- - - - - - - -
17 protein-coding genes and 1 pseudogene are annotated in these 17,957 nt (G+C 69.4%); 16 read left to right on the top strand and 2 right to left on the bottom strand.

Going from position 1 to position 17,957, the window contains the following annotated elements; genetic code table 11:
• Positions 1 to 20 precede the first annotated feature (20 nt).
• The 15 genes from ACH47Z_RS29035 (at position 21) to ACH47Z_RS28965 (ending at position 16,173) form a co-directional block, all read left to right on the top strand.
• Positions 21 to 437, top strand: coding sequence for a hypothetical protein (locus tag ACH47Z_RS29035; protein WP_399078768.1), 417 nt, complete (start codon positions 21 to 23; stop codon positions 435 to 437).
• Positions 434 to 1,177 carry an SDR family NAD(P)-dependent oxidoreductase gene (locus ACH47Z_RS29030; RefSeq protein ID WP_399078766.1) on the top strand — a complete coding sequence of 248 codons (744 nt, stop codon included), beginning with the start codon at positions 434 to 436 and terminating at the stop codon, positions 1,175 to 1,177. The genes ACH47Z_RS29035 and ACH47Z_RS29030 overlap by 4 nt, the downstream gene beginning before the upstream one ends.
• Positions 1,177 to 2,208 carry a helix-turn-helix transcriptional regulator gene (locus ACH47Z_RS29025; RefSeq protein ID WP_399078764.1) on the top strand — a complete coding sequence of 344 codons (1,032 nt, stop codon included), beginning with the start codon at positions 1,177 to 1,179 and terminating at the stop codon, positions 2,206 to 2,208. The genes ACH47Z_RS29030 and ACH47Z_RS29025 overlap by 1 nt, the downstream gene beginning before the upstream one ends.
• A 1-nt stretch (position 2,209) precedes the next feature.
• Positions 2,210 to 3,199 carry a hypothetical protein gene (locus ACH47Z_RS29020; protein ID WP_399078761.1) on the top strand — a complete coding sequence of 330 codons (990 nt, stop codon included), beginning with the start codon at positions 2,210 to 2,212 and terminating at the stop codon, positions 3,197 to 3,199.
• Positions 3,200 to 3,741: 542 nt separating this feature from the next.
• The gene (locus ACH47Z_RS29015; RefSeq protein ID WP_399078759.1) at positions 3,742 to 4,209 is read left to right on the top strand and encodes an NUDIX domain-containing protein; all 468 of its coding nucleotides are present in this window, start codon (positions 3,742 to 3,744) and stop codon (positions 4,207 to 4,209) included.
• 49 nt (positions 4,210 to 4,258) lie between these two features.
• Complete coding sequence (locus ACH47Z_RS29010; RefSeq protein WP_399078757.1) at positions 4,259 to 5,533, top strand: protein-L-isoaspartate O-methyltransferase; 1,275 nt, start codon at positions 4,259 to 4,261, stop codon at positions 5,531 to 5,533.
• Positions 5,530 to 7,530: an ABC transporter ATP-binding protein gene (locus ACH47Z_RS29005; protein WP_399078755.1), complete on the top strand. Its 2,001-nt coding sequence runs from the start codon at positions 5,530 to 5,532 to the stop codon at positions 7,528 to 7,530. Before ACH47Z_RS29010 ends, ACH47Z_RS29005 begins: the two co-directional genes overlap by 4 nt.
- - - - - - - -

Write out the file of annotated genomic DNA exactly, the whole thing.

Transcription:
17 protein-coding genes and 1 pseudogene are annotated in these 17,957 nt (G+C 69.4%); 16 read left to right on the top strand and 2 right to left on the bottom strand.

Going from position 1 to position 17,957, the window contains the following annotated elements; genetic code table 11:
• Positions 1 to 20 precede the first annotated feature (20 nt).
• The 15 genes from ACH47Z_RS29035 (at position 21) to ACH47Z_RS28965 (ending at position 16,173) form a co-directional block, all read left to right on the top strand.
• Positions 21 to 437, top strand: coding sequence for a hypothetical protein (locus tag ACH47Z_RS29035; protein WP_399078768.1), 417 nt, complete (start codon positions 21 to 23; stop codon positions 435 to 437).
• Positions 434 to 1,177 carry an SDR family NAD(P)-dependent oxidoreductase gene (locus ACH47Z_RS29030; RefSeq protein ID WP_399078766.1) on the top strand — a complete coding sequence of 248 codons (744 nt, stop codon included), beginning with the start codon at positions 434 to 436 and terminating at the stop codon, positions 1,175 to 1,177. The genes ACH47Z_RS29035 and ACH47Z_RS29030 overlap by 4 nt, the downstream gene beginning before the upstream one ends.
• Positions 1,177 to 2,208 carry a helix-turn-helix transcriptional regulator gene (locus ACH47Z_RS29025; RefSeq protein ID WP_399078764.1) on the top strand — a complete coding sequence of 344 codons (1,032 nt, stop codon included), beginning with the start codon at positions 1,177 to 1,179 and terminating at the stop codon, positions 2,206 to 2,208. The genes ACH47Z_RS29030 and ACH47Z_RS29025 overlap by 1 nt, the downstream gene beginning before the upstream one ends.
• A 1-nt stretch (position 2,209) precedes the next feature.
• Positions 2,210 to 3,199 carry a hypothetical protein gene (locus ACH47Z_RS29020; protein ID WP_399078761.1) on the top strand — a complete coding sequence of 330 codons (990 nt, stop codon included), beginning with the start codon at positions 2,210 to 2,212 and terminating at the stop codon, positions 3,197 to 3,199.
• Positions 3,200 to 3,741: 542 nt separating this feature from the next.
• The gene (locus ACH47Z_RS29015; RefSeq protein ID WP_399078759.1) at positions 3,742 to 4,209 is read left to right on the top strand and encodes an NUDIX domain-containing protein; all 468 of its coding nucleotides are present in this window, start codon (positions 3,742 to 3,744) and stop codon (positions 4,207 to 4,209) included.
• 49 nt (positions 4,210 to 4,258) lie between these two features.
• Complete coding sequence (locus ACH47Z_RS29010; RefSeq protein WP_399078757.1) at positions 4,259 to 5,533, top strand: protein-L-isoaspartate O-methyltransferase; 1,275 nt, start codon at positions 4,259 to 4,261, stop codon at positions 5,531 to 5,533.
• Positions 5,530 to 7,530: an ABC transporter ATP-binding protein gene (locus ACH47Z_RS29005; protein WP_399078755.1), complete on the top strand. Its 2,001-nt coding sequence runs from the start codon at positions 5,530 to 5,532 to the stop codon at positions 7,528 to 7,530. Before ACH47Z_RS29010 ends, ACH47Z_RS29005 begins: the two co-directional genes overlap by 4 nt.